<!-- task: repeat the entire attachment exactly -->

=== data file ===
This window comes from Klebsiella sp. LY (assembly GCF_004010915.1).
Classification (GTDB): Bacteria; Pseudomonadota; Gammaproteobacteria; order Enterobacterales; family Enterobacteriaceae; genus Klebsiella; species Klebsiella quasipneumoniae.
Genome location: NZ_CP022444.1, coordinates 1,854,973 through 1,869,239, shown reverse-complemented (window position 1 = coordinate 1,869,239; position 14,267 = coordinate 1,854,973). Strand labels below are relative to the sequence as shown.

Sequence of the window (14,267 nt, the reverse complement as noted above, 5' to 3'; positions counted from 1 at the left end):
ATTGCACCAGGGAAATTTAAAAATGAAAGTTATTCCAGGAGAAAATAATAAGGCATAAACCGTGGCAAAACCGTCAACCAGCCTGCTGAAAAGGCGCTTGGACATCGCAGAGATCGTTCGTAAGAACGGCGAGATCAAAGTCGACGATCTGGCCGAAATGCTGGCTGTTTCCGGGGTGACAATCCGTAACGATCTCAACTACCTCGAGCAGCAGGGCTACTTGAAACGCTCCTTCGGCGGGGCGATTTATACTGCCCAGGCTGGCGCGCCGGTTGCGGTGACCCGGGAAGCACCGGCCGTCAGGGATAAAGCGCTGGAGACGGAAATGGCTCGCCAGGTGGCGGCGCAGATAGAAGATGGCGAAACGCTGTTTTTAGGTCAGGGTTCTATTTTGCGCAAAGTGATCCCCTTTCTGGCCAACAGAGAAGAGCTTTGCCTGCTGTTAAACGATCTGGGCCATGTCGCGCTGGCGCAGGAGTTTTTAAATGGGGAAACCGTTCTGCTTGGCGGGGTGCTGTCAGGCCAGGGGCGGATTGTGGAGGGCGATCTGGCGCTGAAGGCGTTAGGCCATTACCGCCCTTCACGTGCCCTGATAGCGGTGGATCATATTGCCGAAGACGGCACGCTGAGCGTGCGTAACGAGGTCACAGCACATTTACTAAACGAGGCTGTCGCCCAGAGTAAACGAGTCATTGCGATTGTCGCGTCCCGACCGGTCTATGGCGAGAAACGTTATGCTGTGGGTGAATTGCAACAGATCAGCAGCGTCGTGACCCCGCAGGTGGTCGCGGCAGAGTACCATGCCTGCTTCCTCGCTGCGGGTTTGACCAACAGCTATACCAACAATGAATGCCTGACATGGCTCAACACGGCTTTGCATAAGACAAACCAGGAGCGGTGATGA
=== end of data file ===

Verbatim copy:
This window comes from Klebsiella sp. LY (assembly GCF_004010915.1).
Classification (GTDB): Bacteria; Pseudomonadota; Gammaproteobacteria; order Enterobacterales; family Enterobacteriaceae; genus Klebsiella; species Klebsiella quasipneumoniae.
Genome location: NZ_CP022444.1, coordinates 1,854,973 through 1,869,239, shown reverse-complemented (window position 1 = coordinate 1,869,239; position 14,267 = coordinate 1,854,973). Strand labels below are relative to the sequence as shown.

Sequence of the window (14,267 nt, the reverse complement as noted above, 5' to 3'; positions counted from 1 at the left end):
ATTGCACCAGGGAAATTTAAAAATGAAAGTTATTCCAGGAGAAAATAATAAGGCATAAACCGTGGCAAAACCGTCAACCAGCCTGCTGAAAAGGCGCTTGGACATCGCAGAGATCGTTCGTAAGAACGGCGAGATCAAAGTCGACGATCTGGCCGAAATGCTGGCTGTTTCCGGGGTGACAATCCGTAACGATCTCAACTACCTCGAGCAGCAGGGCTACTTGAAACGCTCCTTCGGCGGGGCGATTTATACTGCCCAGGCTGGCGCGCCGGTTGCGGTGACCCGGGAAGCACCGGCCGTCAGGGATAAAGCGCTGGAGACGGAAATGGCTCGCCAGGTGGCGGCGCAGATAGAAGATGGCGAAACGCTGTTTTTAGGTCAGGGTTCTATTTTGCGCAAAGTGATCCCCTTTCTGGCCAACAGAGAAGAGCTTTGCCTGCTGTTAAACGATCTGGGCCATGTCGCGCTGGCGCAGGAGTTTTTAAATGGGGAAACCGTTCTGCTTGGCGGGGTGCTGTCAGGCCAGGGGCGGATTGTGGAGGGCGATCTGGCGCTGAAGGCGTTAGGCCATTACCGCCCTTCACGTGCCCTGATAGCGGTGGATCATATTGCCGAAGACGGCACGCTGAGCGTGCGTAACGAGGTCACAGCACATTTACTAAACGAGGCTGTCGCCCAGAGTAAACGAGTCATTGCGATTGTCGCGTCCCGACCGGTCTATGGCGAGAAACGTTATGCTGTGGGTGAATTGCAACAGATCAGCAGCGTCGTGACCCCGCAGGTGGTCGCGGCAGAGTACCATGCCTGCTTCCTCGCTGCGGGTTTGACCAACAGCTATACCAACAATGAATGCCTGACATGGCTCAACACGGCTTTGCATAAGACAAACCAGGAGCGGTGATGA